Episode 150

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GLENN’S SHOWNOTES

Tweeting in labor: ‘Epidural, yes please’ – CNN.com
Tweeting in labor: ‘Epidural, yes please’

 

It’s now a trend for expectant moms to post to sites such as Twitter from the time they conceive to the moment they deliver a baby into the world.

Williams, wife of Twitter CEO Evan Williams, posted to her 14,000-plus Twitter followers when her water broke, when she arrived at the hospital, during contractions and when she decided to get an epidural.

Dear Twitter, My water broke. It wasn’t like Charlotte in Sex and the City. Now, timing contractions on an iPhone app.

iTWire – Cherish the Web: Rudd cranks new sites by the dozen
Rudd cranks new sites by the dozen

 The Rudd Government has now launched 63 new web sites since it was elected in December 2007 at a cost of about $1.6 million.

drinkingnightmare.gov.au site that carried a design price-tag of more than $21,000.

digitalready.gov.au site, designed by departmental staff with BMF Advertising at a cost of $95,000.

Other big spenders included a $77,000 Health department site – measureup.gov.au – by internal staff and 303 Advertising to provide social marketing campaign for the Australian Better Health Initiative, and a $41,000 Tax Office site designed by ad agency Leo Burnett (educationtaxrefund.gov.au).

iTWire – Australia bans another game
Australia bans another game

 the Classification Board’s sites is the multiplatform title Risen, a typical sword and sorcery role play game from developer Pirhana Bytes, makers of the well received Gothic series.

During the course of the game, players can interact with prostitutes (referred to as “whores” in the game) at a local brothel. Players can trigger a lengthy dialogue to engage in their services; sexual activity is strongly implied, but never depicted on screen. Many of the characters in the game smoke a fictional drug called “brugleweed.” The “wood reefer” plant is described as having a mild relaxing effect on users, and can be bought, sold, and used by players. Some profanity (e.g., “f*ck” and “sh*t”) can be heard in the dialogue.”

Find laptop a friendly cafe in Sydney or Melbourne – Digital Media
Find laptop a friendly cafe in Sydney or Melbourne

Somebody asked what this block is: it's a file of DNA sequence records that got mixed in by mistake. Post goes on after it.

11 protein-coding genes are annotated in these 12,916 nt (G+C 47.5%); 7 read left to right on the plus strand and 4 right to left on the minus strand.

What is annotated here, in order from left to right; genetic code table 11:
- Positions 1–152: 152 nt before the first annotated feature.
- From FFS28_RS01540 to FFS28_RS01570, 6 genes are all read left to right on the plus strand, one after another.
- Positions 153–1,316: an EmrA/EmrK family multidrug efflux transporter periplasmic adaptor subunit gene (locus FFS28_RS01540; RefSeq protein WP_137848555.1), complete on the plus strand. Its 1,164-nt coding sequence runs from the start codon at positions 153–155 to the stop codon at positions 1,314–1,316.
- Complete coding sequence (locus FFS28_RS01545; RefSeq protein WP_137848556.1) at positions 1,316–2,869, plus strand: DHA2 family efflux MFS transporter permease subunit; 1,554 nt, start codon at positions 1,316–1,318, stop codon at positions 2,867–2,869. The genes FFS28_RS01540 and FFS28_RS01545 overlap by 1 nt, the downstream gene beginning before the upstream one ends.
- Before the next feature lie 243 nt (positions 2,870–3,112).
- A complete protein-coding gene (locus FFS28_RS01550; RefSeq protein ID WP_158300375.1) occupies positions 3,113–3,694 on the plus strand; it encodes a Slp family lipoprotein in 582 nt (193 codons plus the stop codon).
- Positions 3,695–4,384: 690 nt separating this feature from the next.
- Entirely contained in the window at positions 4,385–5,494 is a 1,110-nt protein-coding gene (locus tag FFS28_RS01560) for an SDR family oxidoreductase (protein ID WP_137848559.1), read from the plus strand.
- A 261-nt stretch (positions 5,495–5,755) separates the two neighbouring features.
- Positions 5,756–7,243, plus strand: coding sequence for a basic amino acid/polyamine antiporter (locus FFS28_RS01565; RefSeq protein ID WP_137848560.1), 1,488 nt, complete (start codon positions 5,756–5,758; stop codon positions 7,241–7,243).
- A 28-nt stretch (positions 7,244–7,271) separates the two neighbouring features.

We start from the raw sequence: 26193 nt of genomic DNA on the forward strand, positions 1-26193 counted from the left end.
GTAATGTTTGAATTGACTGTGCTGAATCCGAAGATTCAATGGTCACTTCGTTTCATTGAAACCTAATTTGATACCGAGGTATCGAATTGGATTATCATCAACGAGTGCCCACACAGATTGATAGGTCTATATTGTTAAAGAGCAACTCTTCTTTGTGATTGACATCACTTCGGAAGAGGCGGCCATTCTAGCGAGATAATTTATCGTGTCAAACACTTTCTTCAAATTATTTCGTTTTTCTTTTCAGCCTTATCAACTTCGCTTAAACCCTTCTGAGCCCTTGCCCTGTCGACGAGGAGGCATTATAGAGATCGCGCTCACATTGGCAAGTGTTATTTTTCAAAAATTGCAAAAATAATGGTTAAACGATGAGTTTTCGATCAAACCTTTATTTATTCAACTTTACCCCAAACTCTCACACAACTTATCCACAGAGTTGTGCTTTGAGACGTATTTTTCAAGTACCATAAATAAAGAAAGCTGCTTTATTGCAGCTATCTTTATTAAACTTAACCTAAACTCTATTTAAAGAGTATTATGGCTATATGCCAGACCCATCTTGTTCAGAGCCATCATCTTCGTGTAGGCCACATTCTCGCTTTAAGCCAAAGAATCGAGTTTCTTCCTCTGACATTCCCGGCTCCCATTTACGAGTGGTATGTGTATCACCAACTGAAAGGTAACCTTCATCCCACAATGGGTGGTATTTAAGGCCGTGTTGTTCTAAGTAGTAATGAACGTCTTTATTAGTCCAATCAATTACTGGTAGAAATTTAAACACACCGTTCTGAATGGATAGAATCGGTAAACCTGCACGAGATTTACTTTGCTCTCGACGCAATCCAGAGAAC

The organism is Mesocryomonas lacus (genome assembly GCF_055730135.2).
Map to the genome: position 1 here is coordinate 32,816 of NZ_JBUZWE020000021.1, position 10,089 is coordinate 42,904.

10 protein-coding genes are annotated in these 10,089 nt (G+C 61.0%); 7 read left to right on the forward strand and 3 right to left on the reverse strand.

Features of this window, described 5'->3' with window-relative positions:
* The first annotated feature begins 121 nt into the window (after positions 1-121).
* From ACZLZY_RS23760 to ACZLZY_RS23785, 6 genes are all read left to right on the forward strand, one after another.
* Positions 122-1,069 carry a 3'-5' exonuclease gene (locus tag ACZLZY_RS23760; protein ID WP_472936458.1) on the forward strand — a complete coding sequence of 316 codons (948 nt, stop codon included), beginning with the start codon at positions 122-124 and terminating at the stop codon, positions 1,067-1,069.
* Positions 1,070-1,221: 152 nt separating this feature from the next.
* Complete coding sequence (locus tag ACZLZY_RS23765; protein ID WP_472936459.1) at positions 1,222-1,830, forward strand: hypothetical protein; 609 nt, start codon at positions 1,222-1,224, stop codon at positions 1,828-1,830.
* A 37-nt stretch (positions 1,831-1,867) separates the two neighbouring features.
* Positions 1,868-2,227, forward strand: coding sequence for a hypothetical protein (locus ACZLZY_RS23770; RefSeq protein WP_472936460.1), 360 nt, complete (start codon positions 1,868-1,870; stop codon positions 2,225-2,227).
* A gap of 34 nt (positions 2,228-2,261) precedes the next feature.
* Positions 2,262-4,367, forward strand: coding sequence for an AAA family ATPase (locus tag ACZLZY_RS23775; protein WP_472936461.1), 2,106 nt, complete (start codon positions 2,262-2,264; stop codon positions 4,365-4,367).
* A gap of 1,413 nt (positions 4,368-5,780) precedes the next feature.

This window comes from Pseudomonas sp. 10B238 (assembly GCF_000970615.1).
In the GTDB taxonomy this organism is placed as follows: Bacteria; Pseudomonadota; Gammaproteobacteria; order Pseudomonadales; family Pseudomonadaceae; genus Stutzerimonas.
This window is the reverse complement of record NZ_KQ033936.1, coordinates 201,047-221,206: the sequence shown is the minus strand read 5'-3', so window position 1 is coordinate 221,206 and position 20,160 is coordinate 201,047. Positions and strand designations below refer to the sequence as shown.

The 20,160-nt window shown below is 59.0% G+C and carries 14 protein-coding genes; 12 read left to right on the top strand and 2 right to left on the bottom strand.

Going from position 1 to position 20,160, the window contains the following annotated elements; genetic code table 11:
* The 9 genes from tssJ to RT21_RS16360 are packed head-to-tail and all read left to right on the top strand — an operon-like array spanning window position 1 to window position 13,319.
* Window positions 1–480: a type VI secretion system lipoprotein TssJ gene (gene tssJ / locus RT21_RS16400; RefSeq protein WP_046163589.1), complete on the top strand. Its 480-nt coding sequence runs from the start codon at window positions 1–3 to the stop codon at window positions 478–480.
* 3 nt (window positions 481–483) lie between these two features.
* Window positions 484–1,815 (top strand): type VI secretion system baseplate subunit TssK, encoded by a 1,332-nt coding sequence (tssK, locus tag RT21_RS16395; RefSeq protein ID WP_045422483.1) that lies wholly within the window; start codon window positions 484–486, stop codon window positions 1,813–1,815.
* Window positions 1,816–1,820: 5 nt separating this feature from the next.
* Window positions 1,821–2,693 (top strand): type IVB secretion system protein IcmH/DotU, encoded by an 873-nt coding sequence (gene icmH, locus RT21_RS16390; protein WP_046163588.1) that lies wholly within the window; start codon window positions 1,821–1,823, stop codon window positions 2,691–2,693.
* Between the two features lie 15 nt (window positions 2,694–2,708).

It has all the essential information you need to know such as powerpoints, free wi-fi and 3G access.

The service is also available London New York  Cape Town Philadelphia Austin Gallup and Melbourne

Laptop Friendly Cafes

Google reveals next-gen search
Google reveals next-gen search

Hitachi ships first 2TB 7200rpm hard drive
Hitachi ships first 2TB 7200rpm hard drive

 

Despite huge storage capacity and 7200rpm speed, the new drive offers power savings as well.

The drive is the Deskstar 7K2000 and is the first drive in the industry to hit 2TB at 7200 rpm. The drive uses five platters and takes advantage of perpendicular magnetic recording to reach the capacity. Hitachi does make 500GB platters, so I am not sure why it opted to not reach 2TB with only four platters.

Microsoft shuts the doors on Windows 7 pirates
Microsoft shuts the doors on Windows 7 pirates

 Microsoft has said that it has the ability to disable, but has not yet (as we write) deactivated the pirated registration code. When they do, those pirated versions will fail Windows Genuine Advantage and start to close down. Of course, the pirates can use them off the network, but where’s the fun in that?

Lenovo has explained in a statement what happened. “An ISO image [loaded on a Lenovo system] containing the Windows 7 RTM (release to manufacturing), OEM key and marker file, was stolen and placed on a hacker forum in China.”

Nero CD/DVD burner goes FREE!
Nero CD/DVD burner goes FREE!

 Nero has announced that it is now offering Nero 9 as a free version. The free version of the popular application allows users to burn data discs to CD or DVD and allows users to copy discs as well.

Free version of Nero 9 has no time limits and will allow basic CD and DVD authoring.

NBN briefing cancelled for lack of takers | Australian IT
NBN briefing cancelled for lack of takers

 

THE federal government’s “build it and they will come” mentality to its ambitious $43 billion national broadband network has fallen on deaf ears in Tasmania, where a business seminar to explain details of the project’s construction was cancelled due to lack of interest.

The NBN seminar, which was organised by the Tasmanian Chamber of Commerce and Industry (TCCI), was pitched to the state’s business community.